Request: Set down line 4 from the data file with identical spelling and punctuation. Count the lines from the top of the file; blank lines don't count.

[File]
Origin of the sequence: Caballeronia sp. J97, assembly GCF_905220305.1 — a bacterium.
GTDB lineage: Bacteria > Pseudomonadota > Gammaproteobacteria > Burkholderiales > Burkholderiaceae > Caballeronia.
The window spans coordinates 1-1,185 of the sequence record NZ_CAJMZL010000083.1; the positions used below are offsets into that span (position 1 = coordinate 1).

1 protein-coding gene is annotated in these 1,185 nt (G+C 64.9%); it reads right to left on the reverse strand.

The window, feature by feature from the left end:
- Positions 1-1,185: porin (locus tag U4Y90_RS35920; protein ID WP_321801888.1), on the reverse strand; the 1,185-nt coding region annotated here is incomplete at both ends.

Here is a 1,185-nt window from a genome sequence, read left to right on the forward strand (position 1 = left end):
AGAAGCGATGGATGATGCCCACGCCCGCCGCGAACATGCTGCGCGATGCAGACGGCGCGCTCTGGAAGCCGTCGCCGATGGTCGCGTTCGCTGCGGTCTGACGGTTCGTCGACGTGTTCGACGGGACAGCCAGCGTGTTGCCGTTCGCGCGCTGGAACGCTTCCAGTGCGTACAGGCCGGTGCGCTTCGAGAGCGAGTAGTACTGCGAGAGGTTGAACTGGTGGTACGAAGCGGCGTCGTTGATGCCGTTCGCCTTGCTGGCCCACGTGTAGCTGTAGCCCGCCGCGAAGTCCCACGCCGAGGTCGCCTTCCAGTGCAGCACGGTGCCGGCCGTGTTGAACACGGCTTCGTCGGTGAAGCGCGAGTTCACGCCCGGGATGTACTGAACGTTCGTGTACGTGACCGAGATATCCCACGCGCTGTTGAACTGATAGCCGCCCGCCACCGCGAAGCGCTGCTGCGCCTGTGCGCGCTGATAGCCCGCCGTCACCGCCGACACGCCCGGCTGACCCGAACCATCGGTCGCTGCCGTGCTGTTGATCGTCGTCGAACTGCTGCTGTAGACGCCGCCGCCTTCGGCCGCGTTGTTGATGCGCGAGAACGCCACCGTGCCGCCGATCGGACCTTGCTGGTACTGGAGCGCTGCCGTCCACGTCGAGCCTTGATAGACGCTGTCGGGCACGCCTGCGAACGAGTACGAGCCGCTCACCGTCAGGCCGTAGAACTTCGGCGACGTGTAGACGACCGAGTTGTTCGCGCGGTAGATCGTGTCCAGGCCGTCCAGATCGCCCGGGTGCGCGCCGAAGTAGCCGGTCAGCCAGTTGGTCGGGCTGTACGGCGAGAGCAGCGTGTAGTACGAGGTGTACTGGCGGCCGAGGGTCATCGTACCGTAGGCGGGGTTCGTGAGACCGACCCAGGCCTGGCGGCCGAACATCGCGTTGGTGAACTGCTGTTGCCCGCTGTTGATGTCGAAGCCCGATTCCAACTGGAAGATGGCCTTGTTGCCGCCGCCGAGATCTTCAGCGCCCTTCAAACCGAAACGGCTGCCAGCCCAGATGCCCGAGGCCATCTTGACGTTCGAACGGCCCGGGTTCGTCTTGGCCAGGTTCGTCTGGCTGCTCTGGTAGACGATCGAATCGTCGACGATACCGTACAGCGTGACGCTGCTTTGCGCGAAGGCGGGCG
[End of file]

1 protein-coding gene is annotated in these 1,185 nt (G+C 64.9%); it reads right to left on the reverse strand.